I was in a church recently and heard the pastor express his concern over the church in America and her loss of distinctiveness from the world. Many of us share a similar unease about our conformity to the world around us. Now what struck me about that was that the loudness of the music in the worship service was just like the loudness of the music we experienced at an amusement park the evening before. Our culture is loud and full of noise, and I found myself wondering if the pastor had thought about his message and the music. I do think he was right in saying that the church in America may be overrun by the culture and lose her distinctiveness. What do we offer a weary world if we are just like the world?
We are beginning a study of the Sermon on the Mount and it presents a portrait of a follower of Jesus, but it is a portrait that is thoroughly counter-cultural. John Stott wrote, "Thus the followers of Jesus are to be different - different from both the nominal church and the secular world, different from both the religious and the irreligious. The Sermon on the Mount is the most complete delineation anywhere of the Christian counter-culture. Here is a Christian value-system, ethical standard, religious devotion, attitude to money, ambition, life-style and network of relationships - all of which are totally at variance with those of the non-Christian world. And this Christian counter-culture is the life of the kingdom of God, a fully human life indeed but lived out under the divine rule."
This week we will begin where Jesus begins: with Christian character. Read Matthew 5:1-12 carefully and twice. Then use the questions below to help you meditate on this familiar passage.
1. Jesus begins with what are commonly called "The Beatitudes." What is a beatitude and what do you think it means to be "blessed"?
* How many beatitudes does Jesus list here?
* Do you think there is a difference between having "blessings" and being "blessed"? Explain.
* Do these beatitudes describe different groups of people or are they qualities that are to characterize all followers of Jesus? What do you think?
* Are these beatitudes achievable in our own strength or are they supernaturally wrought in us?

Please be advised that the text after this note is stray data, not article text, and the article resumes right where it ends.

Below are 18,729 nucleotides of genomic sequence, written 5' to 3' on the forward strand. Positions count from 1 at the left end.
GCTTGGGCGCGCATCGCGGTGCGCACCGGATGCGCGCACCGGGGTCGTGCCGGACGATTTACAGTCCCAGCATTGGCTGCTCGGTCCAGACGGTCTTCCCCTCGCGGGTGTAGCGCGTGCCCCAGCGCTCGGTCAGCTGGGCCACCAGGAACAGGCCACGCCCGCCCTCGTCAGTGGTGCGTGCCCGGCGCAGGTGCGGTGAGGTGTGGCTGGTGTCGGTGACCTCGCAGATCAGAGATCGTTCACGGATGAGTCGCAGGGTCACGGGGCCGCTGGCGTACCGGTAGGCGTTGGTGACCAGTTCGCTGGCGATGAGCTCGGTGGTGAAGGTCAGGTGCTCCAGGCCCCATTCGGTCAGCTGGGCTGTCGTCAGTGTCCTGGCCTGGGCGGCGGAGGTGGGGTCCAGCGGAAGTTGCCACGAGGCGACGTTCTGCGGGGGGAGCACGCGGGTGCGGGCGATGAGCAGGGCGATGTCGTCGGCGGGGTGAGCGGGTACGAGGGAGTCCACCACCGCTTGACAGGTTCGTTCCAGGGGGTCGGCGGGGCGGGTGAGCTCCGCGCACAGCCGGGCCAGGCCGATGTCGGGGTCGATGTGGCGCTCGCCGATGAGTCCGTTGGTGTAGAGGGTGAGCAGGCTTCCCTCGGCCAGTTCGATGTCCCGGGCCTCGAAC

* Finish this thought: "The world tells us we are blessed if we...."
2. The first beatitude is "Blessed are the poor in spirit." Think for a moment about being poor. What does it mean to be poor?
3. What do you think it means to be poor in spirit? Consider these texts: Psalm 51:17; Isaiah 57:15; 66:2; Matthew 9:12-13; Luke 18:9-14 and Revelation 3:17-18. What do you think?
4. What is the promise for those who are poor in spirit, and why do you think Jesus begins here with this beatitude?
5. What is the opposite of being poor in spirit? What is the message of the world?
6. The second beatitude is "Blessed are those who mourn." How would you describe mourning?
7. What kind of mourning do you think Jesus has in mind? Consider these texts: Psalm 119:136; Ezekiel 9; Daniel 9:1-6; I Corinthians 5:1-2; Philippians 3:18; James 4:8-10.
* Mourning often has to do with the deep sense of loss. What have we lost?
8. What does Jesus promise to those who mourn? What do you think that will be like?
9. In what way is this a counter-cultural virtue?
10. "Blessed are the meek" is the third beatitude. How would you define or describe meekness?
11. Consider these passages: Numbers 12:1-16; Matthew 11:29. What do you think meekness looks like?
12. The original word in the New Testament for "meekness" is often translated as "gentleness." See Galatians 5:23; Ephesians 4:1-3; Colossians 3:12-13. What do you think is the relationship between meekness and gentleness?
13. What does Jesus promise the meek? (Psalm 37:10-11)
14. What does the world say about meekness? What does the world value?
15. When can we expect the "rewards" of these beatitudes, now or in the future?
16. What did the Lord impress on you from this meditation on the first three beatitudes?
Hope to see you on Sunday, and God be with you,